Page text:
Amy Argent

Indie Publishing in a nutshell (or perhaps, a Dyson sphere)

In 2017, I went to a workshop at Romantic Times where the speaker passed out a “cheat sheet” for self-publishing.  The first item was “Write Book,” and underneath that, the page was filled with what seemed like a million things to accomplish.  I remember thinking, “OMG, I thought writing a book was the hard part!”  Oh, what a sweet, summer child I was.  Having gotten so far in the process that I’m about to put my first book on pre-order, I can tell you unequivocally that writing the book is not the hard part.  Not by a long shot.      

Honestly, I’m not complaining (much . . . maybe I’m whining just a little because it’s been a long weekend of marketing prep), but I wanted to share with you a bit about what it’s like to self-publish when you essentially know nothing about the process going in.

So, the nutshell version: You know nothing about anything, there are dozens of things you need to set up/learn how to do, and with every new task, you start at square one.

For a while, my days started in my head with this intro: “In today’s episode of things Amy knows nothing about but needs to master in a weekend . . .”

Now, the Dyson version:

So you’ve writen a book.  Yay!  It’s good to let it sit for a while after you’re done—you’ll grow less attached to your precious words and be more willing and able to see which ones are, in fact, not so precious.  Then maybe you take a run at editing it yourself before engaging someone professional—I needed to do this because I had some significant cuts to make before each book in this series had an acceptable word count.

When you get done editing (or possibly while you’re still trading drafts with your editor), it’s time to figure out what to do next.  The way I’m writing the rest of this post is a bit in stream-of-consciousness form, but honestly, this is how everything comes at you the first time.

How will you format the book?  Pay someone?  Vellum?  Calibre?  If you’re formatting it, do you want chapter header or section break graphics?  If so, these need to be designed.

Before you can format the book, you need to write the front and back matter: copyright page, dedication, acknowledgements, about the author, back cover blurb.

Are you publishing the book under your name?  A pen name? Will you create an imprint?  An imprint needs a name and a logo—those will need to be chosen and designed too.

What is an ISBN?  How many do you need?  Do you have to pay for them, or should you use the free ones? 

Cover:  Design your own?  Pay someone?  Work out all the details and pay for all the images and fonts you use.

Author Brand: Who are you?  A logo would be good—maybe a tagline too?  Do you have colors?

Platform:  Facebook—author page, group, or both? Instagram? Pinterest? Twitter? Tiktok? Goodreads?  A newsletter is essential, so learn how to use Mailchimp or Mailerlite.  You need a website.  Who’s going to build it?  Host?  Platform? Elementor layered over top to make it easier?  Will you have a blog?  Will you sell books from your site?  If so, learn how to set up e-commerce.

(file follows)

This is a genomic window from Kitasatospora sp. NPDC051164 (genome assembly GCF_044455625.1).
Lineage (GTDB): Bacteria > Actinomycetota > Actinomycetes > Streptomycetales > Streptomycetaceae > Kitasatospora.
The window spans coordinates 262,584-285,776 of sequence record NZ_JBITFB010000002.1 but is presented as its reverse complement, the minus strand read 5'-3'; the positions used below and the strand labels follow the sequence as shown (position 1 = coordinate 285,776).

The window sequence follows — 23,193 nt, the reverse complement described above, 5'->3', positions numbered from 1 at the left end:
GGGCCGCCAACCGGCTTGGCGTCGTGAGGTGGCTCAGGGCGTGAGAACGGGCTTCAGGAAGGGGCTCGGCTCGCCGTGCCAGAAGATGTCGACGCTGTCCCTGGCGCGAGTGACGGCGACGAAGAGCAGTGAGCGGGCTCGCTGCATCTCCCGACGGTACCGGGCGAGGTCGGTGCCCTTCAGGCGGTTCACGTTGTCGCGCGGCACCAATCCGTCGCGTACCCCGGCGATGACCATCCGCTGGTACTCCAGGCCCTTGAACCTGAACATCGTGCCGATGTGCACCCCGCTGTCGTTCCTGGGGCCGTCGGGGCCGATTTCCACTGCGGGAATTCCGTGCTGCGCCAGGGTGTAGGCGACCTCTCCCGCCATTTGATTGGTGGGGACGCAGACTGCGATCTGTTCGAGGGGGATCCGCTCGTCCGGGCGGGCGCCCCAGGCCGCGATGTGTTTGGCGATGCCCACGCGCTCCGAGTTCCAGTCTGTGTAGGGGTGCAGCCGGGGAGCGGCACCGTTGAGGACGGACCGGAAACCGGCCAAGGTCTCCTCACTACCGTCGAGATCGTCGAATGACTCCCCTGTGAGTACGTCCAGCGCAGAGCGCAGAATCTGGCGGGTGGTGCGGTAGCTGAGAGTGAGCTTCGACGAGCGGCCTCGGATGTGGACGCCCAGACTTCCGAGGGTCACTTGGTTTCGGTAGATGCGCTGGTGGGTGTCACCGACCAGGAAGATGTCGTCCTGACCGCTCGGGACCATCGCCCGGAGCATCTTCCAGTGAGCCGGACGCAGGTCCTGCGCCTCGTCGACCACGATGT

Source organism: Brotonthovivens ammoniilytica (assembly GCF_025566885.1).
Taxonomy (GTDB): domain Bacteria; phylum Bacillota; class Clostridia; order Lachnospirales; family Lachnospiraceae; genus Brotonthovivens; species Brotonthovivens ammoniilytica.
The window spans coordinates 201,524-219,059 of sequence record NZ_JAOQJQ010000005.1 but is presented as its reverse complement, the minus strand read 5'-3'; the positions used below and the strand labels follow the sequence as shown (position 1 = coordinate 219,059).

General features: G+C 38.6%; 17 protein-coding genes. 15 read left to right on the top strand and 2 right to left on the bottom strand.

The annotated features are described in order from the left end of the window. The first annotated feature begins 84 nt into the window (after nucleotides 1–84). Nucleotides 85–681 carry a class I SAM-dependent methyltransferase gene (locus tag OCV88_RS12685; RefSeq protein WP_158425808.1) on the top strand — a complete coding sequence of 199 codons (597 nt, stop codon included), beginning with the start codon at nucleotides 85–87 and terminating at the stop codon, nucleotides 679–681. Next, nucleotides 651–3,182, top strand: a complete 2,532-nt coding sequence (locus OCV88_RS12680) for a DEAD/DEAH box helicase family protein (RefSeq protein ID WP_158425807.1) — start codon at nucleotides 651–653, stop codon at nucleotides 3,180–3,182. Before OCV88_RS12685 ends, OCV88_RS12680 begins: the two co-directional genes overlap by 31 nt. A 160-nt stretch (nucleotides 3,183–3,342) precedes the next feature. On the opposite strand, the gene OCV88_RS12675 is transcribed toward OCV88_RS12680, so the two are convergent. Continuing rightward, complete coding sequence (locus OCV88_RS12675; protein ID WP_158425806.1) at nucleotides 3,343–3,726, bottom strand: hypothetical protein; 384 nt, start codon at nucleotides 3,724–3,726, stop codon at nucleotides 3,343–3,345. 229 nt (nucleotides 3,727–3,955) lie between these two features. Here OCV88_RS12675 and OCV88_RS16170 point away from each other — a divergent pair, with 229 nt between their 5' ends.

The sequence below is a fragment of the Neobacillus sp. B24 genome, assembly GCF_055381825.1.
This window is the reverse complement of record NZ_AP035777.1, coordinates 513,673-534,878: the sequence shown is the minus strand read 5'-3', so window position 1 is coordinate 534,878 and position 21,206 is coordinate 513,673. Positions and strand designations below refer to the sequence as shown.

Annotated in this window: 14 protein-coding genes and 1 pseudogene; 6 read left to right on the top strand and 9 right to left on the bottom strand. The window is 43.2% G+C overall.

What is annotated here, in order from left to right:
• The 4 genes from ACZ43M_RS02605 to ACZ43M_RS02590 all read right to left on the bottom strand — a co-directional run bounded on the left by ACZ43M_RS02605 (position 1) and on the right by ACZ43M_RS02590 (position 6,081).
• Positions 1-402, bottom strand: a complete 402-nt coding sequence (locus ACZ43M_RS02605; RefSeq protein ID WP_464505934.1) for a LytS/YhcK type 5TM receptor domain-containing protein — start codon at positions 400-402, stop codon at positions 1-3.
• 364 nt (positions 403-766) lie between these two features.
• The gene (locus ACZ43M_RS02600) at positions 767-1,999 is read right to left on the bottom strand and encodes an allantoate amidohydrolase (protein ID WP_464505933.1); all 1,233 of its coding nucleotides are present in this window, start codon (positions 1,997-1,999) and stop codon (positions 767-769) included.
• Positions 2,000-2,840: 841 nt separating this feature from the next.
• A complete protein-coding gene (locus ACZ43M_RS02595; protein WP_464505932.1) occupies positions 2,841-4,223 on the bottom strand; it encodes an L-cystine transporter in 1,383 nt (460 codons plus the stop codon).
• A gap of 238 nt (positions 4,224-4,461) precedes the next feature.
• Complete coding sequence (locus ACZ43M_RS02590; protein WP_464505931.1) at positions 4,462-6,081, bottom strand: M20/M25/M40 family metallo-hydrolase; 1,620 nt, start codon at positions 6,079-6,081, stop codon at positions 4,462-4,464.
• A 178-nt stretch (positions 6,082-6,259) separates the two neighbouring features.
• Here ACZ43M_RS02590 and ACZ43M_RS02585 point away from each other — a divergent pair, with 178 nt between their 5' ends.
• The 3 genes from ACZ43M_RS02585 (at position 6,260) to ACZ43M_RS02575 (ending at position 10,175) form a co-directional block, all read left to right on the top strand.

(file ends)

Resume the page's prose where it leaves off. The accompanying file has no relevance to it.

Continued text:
Get a separate bank account for royalties and a PO box or equivalent if you don’t want to publicize your home address.

Graphics:  Teasers, cover reveals, Facebook cover, posts for any of the media mentioned above, content for your newsletter and website.  Learn how to use Canva and/or BookBrush really fast and throw some more money at copyrighted images because you fell in love with them.  And OMG, what about swag?

Did we make it to the actual publishing yet?  Maybe.  Set up a timeline for cover reveals, ARCs, pre-order, promotions, and release.  Where to publish?  KU or wide (everywhere else)?  Ebook, paperback, hard cover, audio?  How many places do I need to upload to if I’m going wide?!

Metadata:  BISAC codes, keywords—which ones are best for your content and will get readers to notice your book?

Promotion: Teasers?  Ads?  Giveaways? Blog tours? Cross-promotion?  Bookbub?  A literal million other places?

And last, the catch-22:  You can’t set up an author page on Goodreads or Amazon without a book, and if you upload your book, you’re at least in pre-order, and you need to have Goodreads and Amazon author pages to support that.  Chicken?  Egg?  A little help here, Amazon?

I’ve missed things.  Lots of them.  I’d likely have heart failure if I knew how many hours I’ve spent on this “hobby” since last August.  But you know what?  I can format a book and design a website.  I can make all sorts of graphic content all on my own.  I’ve learned to use more than a dozen new software applications and have skills I wouldn’t have dreamed of having at this time last year.

I’m tired, and I think I might commit hari-kari if I have to Google one more set of instructions, but this week, I’ll see my cover on Amazon and Barnes & Noble and hold my own paperback in my hand.  And I think it’s gonna be worth it.  And you only have to run the gauntlet once to learn all these things.  So I’m prepared and confident for book two.  Have a good week, everyone.  I plan to.